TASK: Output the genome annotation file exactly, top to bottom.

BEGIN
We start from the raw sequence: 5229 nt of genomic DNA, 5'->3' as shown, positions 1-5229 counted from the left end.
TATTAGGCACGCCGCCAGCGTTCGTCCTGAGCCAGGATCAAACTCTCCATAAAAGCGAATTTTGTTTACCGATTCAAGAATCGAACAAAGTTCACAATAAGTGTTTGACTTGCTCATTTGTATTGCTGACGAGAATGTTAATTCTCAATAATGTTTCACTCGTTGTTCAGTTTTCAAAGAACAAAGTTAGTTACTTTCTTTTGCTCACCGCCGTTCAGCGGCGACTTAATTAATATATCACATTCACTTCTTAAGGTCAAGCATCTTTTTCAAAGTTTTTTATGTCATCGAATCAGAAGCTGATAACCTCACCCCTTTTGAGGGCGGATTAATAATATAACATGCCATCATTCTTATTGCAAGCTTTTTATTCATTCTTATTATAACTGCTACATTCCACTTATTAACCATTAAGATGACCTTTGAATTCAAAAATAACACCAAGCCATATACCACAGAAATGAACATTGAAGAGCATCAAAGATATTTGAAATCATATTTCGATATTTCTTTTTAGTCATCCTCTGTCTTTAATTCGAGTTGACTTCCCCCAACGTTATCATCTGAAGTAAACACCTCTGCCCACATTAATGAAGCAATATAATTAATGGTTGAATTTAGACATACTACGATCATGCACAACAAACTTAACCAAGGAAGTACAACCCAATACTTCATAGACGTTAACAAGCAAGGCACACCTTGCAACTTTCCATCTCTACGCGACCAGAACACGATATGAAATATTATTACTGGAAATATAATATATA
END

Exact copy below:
We start from the raw sequence: 5229 nt of genomic DNA, 5'->3' as shown, positions 1-5229 counted from the left end.
TATTAGGCACGCCGCCAGCGTTCGTCCTGAGCCAGGATCAAACTCTCCATAAAAGCGAATTTTGTTTACCGATTCAAGAATCGAACAAAGTTCACAATAAGTGTTTGACTTGCTCATTTGTATTGCTGACGAGAATGTTAATTCTCAATAATGTTTCACTCGTTGTTCAGTTTTCAAAGAACAAAGTTAGTTACTTTCTTTTGCTCACCGCCGTTCAGCGGCGACTTAATTAATATATCACATTCACTTCTTAAGGTCAAGCATCTTTTTCAAAGTTTTTTATGTCATCGAATCAGAAGCTGATAACCTCACCCCTTTTGAGGGCGGATTAATAATATAACATGCCATCATTCTTATTGCAAGCTTTTTATTCATTCTTATTATAACTGCTACATTCCACTTATTAACCATTAAGATGACCTTTGAATTCAAAAATAACACCAAGCCATATACCACAGAAATGAACATTGAAGAGCATCAAAGATATTTGAAATCATATTTCGATATTTCTTTTTAGTCATCCTCTGTCTTTAATTCGAGTTGACTTCCCCCAACGTTATCATCTGAAGTAAACACCTCTGCCCACATTAATGAAGCAATATAATTAATGGTTGAATTTAGACATACTACGATCATGCACAACAAACTTAACCAAGGAAGTACAACCCAATACTTCATAGACGTTAACAAGCAAGGCACACCTTGCAACTTTCCATCTCTACGCGACCAGAACACGATATGAAATATTATTACTGGAAATATAATATATA